Melanie. Now in her final year of high school, she spends three hours total commuting to and from school each day, and on Mondays and Thursdays, she skips lunch so she can attend refuerzo and receive extra help with English and her other studies. She is a devoted student, a talented dancer, a caring daughter, a loving sister, and a loyal friend. She dreams of becoming a flight attendant: of learning languages, attending university, of traveling and seeing the world. And she will.

Joel. Currently a first year student at a top private university in Guayaquil. His high test scores, hard work, and determination led him to win a prestigious scholarship that covers 100% of his tuition. He, like Melanie, has a long commute to and from classes, and afterwards comes home to study and volunteer at Starfish, thus giving back to a foundation that gave him opportunities to grow, succeed, and continue the process of lifelong learning. He studies hard: he studies to maintain his scholarship, to learn about economics and business, and to secure a stable occupation for himself. He wholeheartedly dedicates himself to growing in knowledge to achieve his dreams. And he will.

Maria. Like Joel, she is also a first year university student. And, like Melanie and Joel, she travels several hours each day to attend classes. She studies medicine: biology, chemistry, anatomy. She has a beautiful smile, loves to dance and sing, and she, also, gives back to Starfish and works there as an educadora, providing help that she once received. She is an inspiration to the students at refuerzo, and an inspiration to me. She studies for countless hours, loves her family and friends, and dreams of becoming a pediatrician. And she will.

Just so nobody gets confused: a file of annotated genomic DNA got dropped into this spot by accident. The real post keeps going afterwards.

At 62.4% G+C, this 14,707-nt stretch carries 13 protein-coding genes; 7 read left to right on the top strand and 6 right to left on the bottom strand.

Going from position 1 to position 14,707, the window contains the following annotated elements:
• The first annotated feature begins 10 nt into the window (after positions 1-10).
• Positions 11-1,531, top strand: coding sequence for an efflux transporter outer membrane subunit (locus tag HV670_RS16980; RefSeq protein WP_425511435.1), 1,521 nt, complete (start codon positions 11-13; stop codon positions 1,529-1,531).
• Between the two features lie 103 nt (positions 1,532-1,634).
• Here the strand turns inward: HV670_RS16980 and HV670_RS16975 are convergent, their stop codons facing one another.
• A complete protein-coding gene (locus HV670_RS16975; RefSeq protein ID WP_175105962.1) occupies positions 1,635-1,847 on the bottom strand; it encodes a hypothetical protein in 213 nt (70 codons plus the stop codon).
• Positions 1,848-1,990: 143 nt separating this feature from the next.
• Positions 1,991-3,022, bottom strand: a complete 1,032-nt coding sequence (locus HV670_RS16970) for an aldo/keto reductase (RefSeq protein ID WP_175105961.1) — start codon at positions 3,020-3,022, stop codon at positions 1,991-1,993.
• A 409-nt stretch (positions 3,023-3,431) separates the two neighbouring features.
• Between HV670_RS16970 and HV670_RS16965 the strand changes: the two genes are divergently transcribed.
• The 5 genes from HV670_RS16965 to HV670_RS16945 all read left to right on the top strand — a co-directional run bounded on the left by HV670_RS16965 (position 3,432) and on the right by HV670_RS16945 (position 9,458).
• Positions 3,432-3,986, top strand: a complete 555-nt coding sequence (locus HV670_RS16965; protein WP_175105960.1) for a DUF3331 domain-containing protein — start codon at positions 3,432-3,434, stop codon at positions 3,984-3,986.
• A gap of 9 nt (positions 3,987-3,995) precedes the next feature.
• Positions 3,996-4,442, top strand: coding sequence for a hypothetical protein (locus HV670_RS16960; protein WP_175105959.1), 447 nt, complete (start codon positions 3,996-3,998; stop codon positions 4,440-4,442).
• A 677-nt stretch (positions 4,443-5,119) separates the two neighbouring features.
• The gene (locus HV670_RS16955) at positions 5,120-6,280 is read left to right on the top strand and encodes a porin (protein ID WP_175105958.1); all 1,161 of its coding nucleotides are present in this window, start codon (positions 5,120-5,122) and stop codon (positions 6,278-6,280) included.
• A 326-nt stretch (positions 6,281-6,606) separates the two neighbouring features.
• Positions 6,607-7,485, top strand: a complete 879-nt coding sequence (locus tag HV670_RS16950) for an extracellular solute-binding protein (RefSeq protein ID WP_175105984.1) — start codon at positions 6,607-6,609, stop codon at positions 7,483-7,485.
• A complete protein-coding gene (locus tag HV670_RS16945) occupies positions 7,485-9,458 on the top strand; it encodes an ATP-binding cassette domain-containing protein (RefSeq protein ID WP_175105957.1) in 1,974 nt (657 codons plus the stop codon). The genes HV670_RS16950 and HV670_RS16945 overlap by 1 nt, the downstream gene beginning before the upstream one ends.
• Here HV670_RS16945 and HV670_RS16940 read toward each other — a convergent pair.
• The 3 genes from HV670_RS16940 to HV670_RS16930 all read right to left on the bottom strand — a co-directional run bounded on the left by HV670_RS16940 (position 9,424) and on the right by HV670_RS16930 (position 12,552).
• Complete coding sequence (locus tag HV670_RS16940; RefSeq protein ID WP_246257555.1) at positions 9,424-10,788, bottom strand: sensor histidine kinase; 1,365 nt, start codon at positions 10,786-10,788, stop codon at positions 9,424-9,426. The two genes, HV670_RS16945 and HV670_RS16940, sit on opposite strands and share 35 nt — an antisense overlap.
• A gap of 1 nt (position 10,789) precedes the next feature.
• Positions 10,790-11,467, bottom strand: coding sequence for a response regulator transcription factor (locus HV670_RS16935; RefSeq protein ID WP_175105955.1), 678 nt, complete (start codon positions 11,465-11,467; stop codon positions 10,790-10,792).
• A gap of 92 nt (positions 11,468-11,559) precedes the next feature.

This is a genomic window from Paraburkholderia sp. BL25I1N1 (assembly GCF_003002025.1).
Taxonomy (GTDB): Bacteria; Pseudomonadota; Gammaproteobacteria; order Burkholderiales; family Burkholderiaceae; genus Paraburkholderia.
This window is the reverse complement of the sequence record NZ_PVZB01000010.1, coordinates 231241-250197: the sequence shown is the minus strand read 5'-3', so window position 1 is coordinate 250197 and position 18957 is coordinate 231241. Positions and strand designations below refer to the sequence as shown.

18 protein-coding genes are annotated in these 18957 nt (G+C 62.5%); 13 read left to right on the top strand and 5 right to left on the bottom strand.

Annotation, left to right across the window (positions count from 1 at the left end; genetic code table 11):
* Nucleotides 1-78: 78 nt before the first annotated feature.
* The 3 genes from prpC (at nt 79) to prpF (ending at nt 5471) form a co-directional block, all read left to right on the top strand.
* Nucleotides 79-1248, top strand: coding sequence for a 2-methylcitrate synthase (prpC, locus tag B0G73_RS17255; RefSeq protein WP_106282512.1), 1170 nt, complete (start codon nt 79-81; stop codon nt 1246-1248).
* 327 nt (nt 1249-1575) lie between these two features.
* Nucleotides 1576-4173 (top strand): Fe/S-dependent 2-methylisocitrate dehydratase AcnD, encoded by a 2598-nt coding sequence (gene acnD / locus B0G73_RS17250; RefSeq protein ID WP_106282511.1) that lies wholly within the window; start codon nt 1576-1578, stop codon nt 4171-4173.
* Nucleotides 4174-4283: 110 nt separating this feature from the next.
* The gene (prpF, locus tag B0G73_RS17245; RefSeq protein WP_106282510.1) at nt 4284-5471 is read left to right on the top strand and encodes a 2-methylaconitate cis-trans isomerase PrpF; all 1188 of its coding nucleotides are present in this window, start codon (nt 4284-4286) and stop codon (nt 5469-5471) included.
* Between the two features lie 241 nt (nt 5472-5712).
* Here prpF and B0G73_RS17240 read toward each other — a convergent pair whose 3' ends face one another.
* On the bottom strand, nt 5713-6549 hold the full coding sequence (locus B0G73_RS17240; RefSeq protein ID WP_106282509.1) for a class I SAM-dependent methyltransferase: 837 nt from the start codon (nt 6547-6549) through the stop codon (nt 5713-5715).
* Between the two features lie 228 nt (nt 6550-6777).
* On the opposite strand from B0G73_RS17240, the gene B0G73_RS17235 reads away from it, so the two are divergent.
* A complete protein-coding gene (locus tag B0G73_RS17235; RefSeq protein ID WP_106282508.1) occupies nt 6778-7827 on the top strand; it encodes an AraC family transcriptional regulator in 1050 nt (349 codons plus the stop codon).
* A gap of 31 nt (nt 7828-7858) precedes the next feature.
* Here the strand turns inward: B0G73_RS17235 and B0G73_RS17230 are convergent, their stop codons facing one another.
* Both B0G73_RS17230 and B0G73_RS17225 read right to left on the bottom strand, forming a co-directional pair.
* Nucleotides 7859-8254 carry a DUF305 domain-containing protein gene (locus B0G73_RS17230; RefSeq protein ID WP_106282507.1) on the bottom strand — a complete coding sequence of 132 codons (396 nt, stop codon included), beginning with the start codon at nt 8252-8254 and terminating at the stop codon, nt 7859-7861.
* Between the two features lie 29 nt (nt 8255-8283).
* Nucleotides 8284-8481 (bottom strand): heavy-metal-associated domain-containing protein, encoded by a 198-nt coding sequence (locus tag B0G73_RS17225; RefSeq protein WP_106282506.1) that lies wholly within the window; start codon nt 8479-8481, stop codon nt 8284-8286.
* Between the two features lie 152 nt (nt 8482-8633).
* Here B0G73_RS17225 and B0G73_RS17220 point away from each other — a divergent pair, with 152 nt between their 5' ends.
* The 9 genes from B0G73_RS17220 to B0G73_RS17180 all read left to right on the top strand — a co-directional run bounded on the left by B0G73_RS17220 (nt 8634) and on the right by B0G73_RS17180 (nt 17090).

Melanie, Joel, Maria. They exemplify hard work, passion, creativity, love, and dedication. They constantly overcome obstacles, they leap over the many hurdles that stand in their paths, and they rise above unjust situations. I feel honored and grateful to know them, and I am proud and joyful to call them my friends.

~ We must allow the world to pierce our hearts. For if we are not passionate, sensitive, and courageous, we are nothing ~  "

~Jackie A., Starfish Volunteer.  Read more reflections from Jackie on her blog!